Review: A Million Ways to Die in the West (2014)

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Director: Seth MacFarlane
Screenwriter: Seth MacFarlane, Alec Sulkin & Wellesley Wild
Cast: Seth MacFarlane, Charlize Theron, Liam Neeson, Giovanni Ribisi, Sarah Silverman, Neil Patrick Harris & Amanda Seyfried
Runtime: 116 min // Certificate: 15


Allow me to begin by regaling you, fine reader, with an anecdote. So there I was, sat in a crammed screening of A Million Ways to Die in the West – Seth MacFarlane’s second foray into narrative cinema, following 2012’s Ted – surrounded by a veritable menagerie of fellow moviegoers, all of whom were hoping to be at least mildly entertained. The film had yet to start but the trailers were well under way, though this didn’t stop a significant portion of this ragtag concoction of misfits from playing with their phones and being rowdy. So, after a brief preview of Into the Storm (which I mistook for a comedy…), a trailer for the movie adaptation of Mrs Brown’s Boys came on. For just under two minutes, the woman two seats across from me all but wet her pants with excitement. She chortled, guffawed and howled her way through this monstrous humour-vacuum, while I sat there trying (but failing, admittedly) to be as broad-minded as I possibly could. A few minutes later, a trailer for a simulcast of Monty Python’s new live show came on, only to be met with utter indifference from almost everyone, not least the philistinic Mrs. Brown’s Boys fanatic next to me, who expressed her distaste for John Cleese et al with a simple “meh”.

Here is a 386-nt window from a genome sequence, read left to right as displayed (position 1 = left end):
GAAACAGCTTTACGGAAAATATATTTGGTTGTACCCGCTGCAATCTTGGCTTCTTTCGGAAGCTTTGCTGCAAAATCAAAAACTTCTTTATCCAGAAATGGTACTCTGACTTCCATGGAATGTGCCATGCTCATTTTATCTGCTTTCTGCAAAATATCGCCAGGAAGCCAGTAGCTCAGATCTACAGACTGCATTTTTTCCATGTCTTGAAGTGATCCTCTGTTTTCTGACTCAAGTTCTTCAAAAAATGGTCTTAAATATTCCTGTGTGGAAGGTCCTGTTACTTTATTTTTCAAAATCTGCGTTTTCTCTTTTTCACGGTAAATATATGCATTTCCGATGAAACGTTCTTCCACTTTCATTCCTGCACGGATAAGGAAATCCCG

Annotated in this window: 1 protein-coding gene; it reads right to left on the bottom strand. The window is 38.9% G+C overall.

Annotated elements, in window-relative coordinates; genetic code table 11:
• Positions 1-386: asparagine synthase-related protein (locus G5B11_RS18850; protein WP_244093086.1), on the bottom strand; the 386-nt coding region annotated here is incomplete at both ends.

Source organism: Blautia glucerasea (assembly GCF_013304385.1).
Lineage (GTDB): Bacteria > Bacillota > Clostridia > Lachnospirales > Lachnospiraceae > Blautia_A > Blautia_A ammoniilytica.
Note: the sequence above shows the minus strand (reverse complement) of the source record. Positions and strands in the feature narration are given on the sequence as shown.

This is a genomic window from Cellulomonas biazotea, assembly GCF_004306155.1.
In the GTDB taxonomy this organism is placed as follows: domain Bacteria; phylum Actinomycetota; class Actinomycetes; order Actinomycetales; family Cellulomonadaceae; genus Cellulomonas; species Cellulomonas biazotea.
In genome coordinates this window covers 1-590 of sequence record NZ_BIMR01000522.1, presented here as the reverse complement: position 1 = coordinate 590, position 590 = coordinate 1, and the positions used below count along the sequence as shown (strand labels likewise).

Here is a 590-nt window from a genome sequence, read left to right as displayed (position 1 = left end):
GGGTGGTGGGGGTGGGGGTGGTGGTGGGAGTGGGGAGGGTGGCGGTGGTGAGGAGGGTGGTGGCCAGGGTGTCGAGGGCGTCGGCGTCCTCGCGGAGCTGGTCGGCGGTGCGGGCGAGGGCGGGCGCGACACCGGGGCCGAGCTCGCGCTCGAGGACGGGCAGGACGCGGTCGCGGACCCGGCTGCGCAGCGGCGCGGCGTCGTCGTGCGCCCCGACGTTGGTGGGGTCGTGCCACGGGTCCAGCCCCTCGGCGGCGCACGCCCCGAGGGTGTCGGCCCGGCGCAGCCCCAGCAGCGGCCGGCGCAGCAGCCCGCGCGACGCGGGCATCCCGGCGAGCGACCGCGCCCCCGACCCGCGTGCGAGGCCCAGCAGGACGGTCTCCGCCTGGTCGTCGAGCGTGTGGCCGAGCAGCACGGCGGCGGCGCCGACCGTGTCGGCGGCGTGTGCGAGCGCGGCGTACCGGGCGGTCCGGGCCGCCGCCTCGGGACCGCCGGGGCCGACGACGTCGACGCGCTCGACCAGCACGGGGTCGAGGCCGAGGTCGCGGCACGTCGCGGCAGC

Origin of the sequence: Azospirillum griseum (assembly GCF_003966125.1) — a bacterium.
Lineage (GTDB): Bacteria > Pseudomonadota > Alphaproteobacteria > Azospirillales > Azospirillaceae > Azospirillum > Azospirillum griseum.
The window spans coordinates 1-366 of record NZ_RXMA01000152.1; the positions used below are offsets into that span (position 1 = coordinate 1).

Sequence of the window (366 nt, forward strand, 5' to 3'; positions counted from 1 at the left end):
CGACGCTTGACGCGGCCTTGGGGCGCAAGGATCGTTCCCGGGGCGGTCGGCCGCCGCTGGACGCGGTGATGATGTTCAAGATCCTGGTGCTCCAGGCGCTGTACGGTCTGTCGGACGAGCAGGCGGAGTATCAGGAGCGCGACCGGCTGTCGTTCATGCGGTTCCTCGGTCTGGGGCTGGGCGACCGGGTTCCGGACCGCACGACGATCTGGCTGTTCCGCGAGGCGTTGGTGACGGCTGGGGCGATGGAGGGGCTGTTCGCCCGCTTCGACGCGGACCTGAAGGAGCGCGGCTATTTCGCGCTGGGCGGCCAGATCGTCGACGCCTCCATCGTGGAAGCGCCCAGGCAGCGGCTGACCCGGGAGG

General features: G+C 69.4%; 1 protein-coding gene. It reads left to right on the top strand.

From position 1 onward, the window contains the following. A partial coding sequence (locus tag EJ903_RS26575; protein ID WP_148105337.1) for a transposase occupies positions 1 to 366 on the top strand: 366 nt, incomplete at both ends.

It was at that point that I knew for certain that the next two hours were going to be a struggle. The trailers for A Million Ways to Die… – both red and green band – had already failed to raise but a minor titter from me, and I thought Ted was a criminal waste of good celluloid, so I wasn’t expecting much to begin with, but this marks a new low in MacFarlane’s increasingly narrow-minded canon. Don’t get me wrong, I don’t dislike the man; I think some of his earlier work on Family Guy and American Dad! is enjoyable enough, and I thought the hysterical moralising from the media in reaction to his risqué performance at last year’s Oscars was petty and absurd, but this film is just a step too far. It’s not the offensiveness or the laziness that bothers me; oh no, I can live with all of that. The issue here is that the entire debacle is just desperately unfunny.